By Javier Brown César *
The Rio Bravo Congressional Fellowship is a clear example that when two important institutions collaborate closely, great results can be achieved. The Fellowship, launched in partnership between the Atlantic Council and the U.S.-Mexico Foundation, brings together congressional staffers from the U.S. and Mexico with leading experts to discuss key issues for the bilateral relationship.
Thanks to the Fellowship, I was able to live a unique experience in 2020 that took me to the heart of the U.S.: Washington D.C., the nerve center of the world’s greatest power. The city not only revolves around the U.S. government but also around international institutions such as International Monetary Fund, the World Bank and the Organization of American States.
For a staffer working in Mexico’s Upper Chamber like me, the program’s phase in Washington was very rich. Yet, the program goes even further through online classes. One would expect that the Fellowship’s syllabus would be centered around governmental actors. Yet, the agenda also included a wide range of meetings including with members of the private sector. The program provides participants with a vision of the relationship beyond immediate political concerns. It allows Fellows to participate in discussions about the future being built in America. Without a doubt, the meetings achieved their main objective: the group of Mexican staffers were different people when they left. The Fellowship had certainly changed our perspectives and ideas of how politics and business are conducted in the U.S.
The Fellowship highlights simple things that define a part of U.S. professional life: punctuality, freedom, responsibility, order and cleanliness. All the events I participated in were carefully organized and I can say that every meeting was fertile ground for the exchange of ideas and camaraderie. While in Washington, the Fellows enjoyed memorable moments including a meeting hosted in an old colonial house near the Capitol and a very Mexican Cinco de Mayo celebration.
The Washington phase of the program was varied and very seriously thought out. We had the opportunity to visit Georgetown University and the Americas Institute which is led by renowned economist Alejandro Werner. We had a virtual meeting with Rep. Tony Gonzáles (R-TX) and held a virtual meeting with high-level officials from the U.S. Department of State. Other important sessions included visits to insurance giant MetLife, the Baker McKenzie law firm, retail multinational Walmart, cloud platform provider Amazon Web Services and technology giant Apple. At the Atlantic Council, we we had a productive meeting on the role of think tanks and had a session at the International Republican Institute (IRI). At the Organization of American States (OAS) we personally met the organization’s Secretary for Strengthening Democracy, Francisco Guerrero. We also met with Sergio Gómez Lora, who runs the D.C. office of the Mexico’s Coordinating Council (CCE). Each of these meetings had its own rhythm and charm.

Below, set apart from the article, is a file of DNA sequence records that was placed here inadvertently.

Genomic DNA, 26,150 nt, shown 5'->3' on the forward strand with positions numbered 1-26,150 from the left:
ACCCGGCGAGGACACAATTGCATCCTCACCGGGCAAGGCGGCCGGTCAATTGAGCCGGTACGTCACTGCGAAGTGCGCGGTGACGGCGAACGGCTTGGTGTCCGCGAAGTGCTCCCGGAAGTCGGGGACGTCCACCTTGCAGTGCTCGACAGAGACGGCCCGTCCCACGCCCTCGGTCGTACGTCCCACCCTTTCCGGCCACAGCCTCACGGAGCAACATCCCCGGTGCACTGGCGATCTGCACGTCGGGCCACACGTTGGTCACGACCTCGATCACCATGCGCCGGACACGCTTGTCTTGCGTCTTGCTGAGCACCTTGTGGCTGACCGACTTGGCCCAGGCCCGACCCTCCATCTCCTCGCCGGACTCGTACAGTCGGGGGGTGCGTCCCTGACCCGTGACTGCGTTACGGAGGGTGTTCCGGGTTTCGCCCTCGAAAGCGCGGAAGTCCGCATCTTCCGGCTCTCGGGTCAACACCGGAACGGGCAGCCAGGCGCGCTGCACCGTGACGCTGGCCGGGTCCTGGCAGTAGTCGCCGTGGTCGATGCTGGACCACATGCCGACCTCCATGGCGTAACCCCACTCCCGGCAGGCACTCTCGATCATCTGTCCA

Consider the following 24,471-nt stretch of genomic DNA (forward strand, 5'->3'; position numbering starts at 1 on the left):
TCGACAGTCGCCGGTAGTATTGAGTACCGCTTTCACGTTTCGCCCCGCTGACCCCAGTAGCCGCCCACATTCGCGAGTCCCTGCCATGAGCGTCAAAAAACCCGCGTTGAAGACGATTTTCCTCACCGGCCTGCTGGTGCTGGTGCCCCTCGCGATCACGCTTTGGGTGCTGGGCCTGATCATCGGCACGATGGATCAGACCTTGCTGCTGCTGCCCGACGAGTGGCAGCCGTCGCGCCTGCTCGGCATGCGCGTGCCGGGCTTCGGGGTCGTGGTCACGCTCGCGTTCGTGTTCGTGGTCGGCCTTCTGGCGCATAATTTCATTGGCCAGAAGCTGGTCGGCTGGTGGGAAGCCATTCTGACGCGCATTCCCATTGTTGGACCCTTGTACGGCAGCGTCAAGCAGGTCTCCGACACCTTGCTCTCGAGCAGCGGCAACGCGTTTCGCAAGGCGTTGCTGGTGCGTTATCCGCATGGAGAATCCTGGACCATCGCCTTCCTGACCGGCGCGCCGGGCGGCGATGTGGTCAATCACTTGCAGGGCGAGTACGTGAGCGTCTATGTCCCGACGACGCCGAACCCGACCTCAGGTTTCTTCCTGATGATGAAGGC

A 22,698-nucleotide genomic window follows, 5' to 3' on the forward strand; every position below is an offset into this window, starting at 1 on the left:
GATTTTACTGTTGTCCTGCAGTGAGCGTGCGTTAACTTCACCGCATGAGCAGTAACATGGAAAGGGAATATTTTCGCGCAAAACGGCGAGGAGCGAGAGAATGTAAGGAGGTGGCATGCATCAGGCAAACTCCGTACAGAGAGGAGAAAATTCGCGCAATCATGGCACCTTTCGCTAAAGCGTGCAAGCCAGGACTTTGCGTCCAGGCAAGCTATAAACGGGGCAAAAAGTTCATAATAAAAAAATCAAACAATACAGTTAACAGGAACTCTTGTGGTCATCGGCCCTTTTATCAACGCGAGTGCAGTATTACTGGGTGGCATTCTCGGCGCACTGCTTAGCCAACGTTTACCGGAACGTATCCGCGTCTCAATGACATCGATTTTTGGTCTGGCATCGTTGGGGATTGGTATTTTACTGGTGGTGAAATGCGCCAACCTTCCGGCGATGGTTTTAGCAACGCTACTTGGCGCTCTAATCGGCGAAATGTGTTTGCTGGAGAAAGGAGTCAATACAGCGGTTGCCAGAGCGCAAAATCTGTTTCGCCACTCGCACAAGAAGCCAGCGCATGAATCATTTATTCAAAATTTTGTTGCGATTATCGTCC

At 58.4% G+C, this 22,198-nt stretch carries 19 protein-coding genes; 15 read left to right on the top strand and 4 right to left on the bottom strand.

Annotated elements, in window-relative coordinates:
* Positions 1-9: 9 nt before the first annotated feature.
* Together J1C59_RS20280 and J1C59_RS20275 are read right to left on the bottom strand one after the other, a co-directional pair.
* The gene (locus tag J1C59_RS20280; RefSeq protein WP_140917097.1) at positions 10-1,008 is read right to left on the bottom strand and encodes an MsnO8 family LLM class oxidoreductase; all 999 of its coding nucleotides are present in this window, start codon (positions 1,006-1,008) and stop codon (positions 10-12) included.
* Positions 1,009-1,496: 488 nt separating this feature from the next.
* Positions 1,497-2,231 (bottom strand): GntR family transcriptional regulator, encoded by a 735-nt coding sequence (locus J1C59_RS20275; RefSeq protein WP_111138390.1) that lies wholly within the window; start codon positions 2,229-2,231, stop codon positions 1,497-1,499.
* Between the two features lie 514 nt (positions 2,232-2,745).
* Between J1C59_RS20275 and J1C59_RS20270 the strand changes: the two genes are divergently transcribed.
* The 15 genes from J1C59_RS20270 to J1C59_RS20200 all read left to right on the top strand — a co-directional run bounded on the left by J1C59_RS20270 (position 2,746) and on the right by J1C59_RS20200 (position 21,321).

While in Washington, we even had time to visit the impressive Smithsonian Museum of American History. Yes, it is true that the agenda was tight, but not so tight that we missed the opportunity to visit the city’s great monuments and buildings modeled after those in ancient Rome. This was important to understand a nation built with a spirit of greatness.
Each meeting had its own dynamics. In each one of them, we had the opportunity to put aside our daily work schedules and we got to learn about the steps the U.S. was taking as it emerged from the 2020 Covid-19 lockdown.
During the trip we were able to meet personally with the dedicated and professional team that makes the Fellowship possible: María Fernanda Bozmoski and Jason Marczak from the Atlantic Council along with and Nuria Palou and Enrique Perret from the U.S.-Mexico Foundation. They all have become our friends.
For those Mexican Congressional staffers, the program opened us a path to continue working in deepening the most important bilateral relationship that Mexico has in the world. Mexico and the U.S. are united by historical and family ties: 38 million people of Mexican-origin living in the U.S. and 1 million U.S. citizens living in Mexico. Yet, this is just one of the many statistics that define the nature of U.S.-Mexico relations which include one of the largest trade interactions in the world, the busiest international land border and deep cultural interactions.
Through the Río Bravo Fellowship we formed friendships. We also establish closer ties with some key U.S. decision makers. Everyday we benefit from the links we forged during our trip to Washington. Personally, I will always remember this experience which changed my life and my professional horizons. Those of us who took part in the Fellowship must recognize all that we have won and all that we learned. I will always carry with me the memories of those pleasant days in Washington when I got to know the heart of the U.S. ¡Gracias!
* Javier Brown César is chief of staff at the Mexican Senate’s Committee for North American Affairs. He was formerly chief of staff at Mexico’s Ministry of the Interior and at the Mexican Chamber of Deputies. The U.S.-Mexico Foundation is a binational non-profit organization dedicated to fostering bilateral cooperation and improving the understanding between the United States and Mexico by activating key people in the relationship that once were dormant. Twitter: @usmexicofound